2022
DOI: 10.7759/cureus.32366
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The Potential Threat of Vertical Transmission in Methicillin-Resistant Staphylococcus Aureus Infection: A Systematic Review 2022

Abstract: This systematic review paper aimed to assess and analyze the prevalence of maternal colonization of Staphylococcus aureus (S. aureus) also known as methicillin-sensitive Staphylococcus aureus (MSSA) and methicillin-resistant Staphylococcus aureus (MRSA) in the peripartum period and its significance on vertical transmission to the neonate and if it is a potential threat to the health of newborns. For this, multiple databases, such as PubMed, MEDLINE, ScienceDirect, and the database of Elsevier, were used to sco… Show more

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Cited by 2 publications
(3 citation statements)
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“… 6 The prevalence of MRSA carriage in vaginal sites of pregnant women is 1.7% and 5.7% in anterior nares showed the neonatal incidence of MRSA carriage is 0.8%. 7 , 8 There are many risk factors for MRSA colonization in neonates including low birth weight, prematurity and multiple gestation. 6 Advanced maternal age and lack of access to proper healthcare facilities during pregnancy are the leading risk factors for maternal colonization.…”
Section: Introductionmentioning
confidence: 99%
See 1 more Smart Citation
“… 6 The prevalence of MRSA carriage in vaginal sites of pregnant women is 1.7% and 5.7% in anterior nares showed the neonatal incidence of MRSA carriage is 0.8%. 7 , 8 There are many risk factors for MRSA colonization in neonates including low birth weight, prematurity and multiple gestation. 6 Advanced maternal age and lack of access to proper healthcare facilities during pregnancy are the leading risk factors for maternal colonization.…”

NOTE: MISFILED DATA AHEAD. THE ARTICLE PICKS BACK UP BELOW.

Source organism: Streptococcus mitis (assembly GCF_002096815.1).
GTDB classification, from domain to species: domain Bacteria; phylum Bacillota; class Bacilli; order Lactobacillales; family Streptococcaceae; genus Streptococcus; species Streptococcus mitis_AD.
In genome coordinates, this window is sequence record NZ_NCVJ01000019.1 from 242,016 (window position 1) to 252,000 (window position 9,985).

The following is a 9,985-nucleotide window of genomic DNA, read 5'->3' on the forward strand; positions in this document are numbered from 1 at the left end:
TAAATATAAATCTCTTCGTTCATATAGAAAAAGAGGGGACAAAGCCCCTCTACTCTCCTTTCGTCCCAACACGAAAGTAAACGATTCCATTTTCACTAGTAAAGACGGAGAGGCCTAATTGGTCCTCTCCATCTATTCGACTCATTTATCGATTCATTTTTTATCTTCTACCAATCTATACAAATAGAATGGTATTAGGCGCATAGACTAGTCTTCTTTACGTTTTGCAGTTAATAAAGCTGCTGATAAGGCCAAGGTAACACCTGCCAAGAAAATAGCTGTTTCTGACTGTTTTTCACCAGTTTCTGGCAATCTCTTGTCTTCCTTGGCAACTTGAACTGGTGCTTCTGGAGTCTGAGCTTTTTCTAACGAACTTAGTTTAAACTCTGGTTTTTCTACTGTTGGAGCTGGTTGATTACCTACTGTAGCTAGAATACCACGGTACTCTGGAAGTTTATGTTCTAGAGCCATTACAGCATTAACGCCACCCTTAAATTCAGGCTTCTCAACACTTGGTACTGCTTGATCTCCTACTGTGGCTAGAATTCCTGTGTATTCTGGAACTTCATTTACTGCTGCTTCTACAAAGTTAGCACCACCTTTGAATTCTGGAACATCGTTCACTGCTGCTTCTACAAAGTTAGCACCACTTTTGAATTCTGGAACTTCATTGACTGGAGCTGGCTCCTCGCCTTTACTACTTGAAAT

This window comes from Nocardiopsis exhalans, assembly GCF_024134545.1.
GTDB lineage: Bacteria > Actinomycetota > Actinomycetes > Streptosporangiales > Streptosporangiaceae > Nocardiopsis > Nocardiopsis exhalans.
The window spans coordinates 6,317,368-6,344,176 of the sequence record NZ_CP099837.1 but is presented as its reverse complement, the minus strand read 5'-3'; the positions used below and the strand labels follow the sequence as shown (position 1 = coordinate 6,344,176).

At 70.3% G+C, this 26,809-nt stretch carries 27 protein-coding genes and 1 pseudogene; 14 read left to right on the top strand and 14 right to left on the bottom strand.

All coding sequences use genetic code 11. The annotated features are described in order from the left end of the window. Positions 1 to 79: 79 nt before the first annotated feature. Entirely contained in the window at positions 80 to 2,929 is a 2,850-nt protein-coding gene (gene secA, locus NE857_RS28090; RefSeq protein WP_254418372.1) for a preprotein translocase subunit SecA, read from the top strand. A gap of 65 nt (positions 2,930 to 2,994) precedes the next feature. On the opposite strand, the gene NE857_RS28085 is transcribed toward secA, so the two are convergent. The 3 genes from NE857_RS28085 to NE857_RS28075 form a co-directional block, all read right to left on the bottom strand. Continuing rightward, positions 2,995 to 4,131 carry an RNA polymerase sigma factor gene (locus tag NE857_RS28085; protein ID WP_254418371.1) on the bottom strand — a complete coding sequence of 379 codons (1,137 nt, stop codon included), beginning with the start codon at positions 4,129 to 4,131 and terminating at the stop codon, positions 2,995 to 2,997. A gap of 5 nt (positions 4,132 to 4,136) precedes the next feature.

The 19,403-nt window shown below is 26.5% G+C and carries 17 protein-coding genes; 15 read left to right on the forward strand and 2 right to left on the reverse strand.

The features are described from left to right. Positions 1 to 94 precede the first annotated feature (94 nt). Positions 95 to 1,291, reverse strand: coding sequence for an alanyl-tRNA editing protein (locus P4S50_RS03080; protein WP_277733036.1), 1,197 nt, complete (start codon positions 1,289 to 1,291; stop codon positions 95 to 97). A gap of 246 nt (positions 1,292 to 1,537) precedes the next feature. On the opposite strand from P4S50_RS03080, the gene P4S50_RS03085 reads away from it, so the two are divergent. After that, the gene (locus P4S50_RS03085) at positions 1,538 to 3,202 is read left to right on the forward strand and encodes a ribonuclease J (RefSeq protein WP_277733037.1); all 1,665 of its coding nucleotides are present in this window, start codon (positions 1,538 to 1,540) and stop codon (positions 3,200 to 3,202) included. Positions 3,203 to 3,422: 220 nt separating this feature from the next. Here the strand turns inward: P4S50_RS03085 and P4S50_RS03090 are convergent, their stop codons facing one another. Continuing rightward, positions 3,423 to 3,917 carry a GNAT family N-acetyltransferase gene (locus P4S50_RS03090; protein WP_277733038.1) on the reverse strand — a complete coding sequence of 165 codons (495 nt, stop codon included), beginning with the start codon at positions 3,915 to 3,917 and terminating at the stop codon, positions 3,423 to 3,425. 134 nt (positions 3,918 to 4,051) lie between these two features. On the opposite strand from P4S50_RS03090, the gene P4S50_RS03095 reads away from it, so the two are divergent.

Section: Introductionmentioning
confidence: 99%
“…Since MRSA colonization from healthcare workers or household contacts is possible, there should be identification of all environmentally and maternal derived risk factors. 8 …”
Section: Introductionmentioning
confidence: 99%
“…6 Colonization with S. aureus in peripartum patients is common and has been associated with invasive infections-such as skin and soft tissue infections, mastitis, pneumonia, and sepsis-as well as vertical transmission, and adverse neonatal outcomes. [7][8][9][10] Moreover, a prolonged course of intravenous antibiotics is often needed for patients with S. aureus bloodstream infections, including through peripherally inserted central lines, which are at increased risk of infectious and thromboembolic complications during pregnancy. 11 S. aureus infections in pregnancy have also been linked to significant healthcare utilization and subsequent economic burden.…”
mentioning
confidence: 99%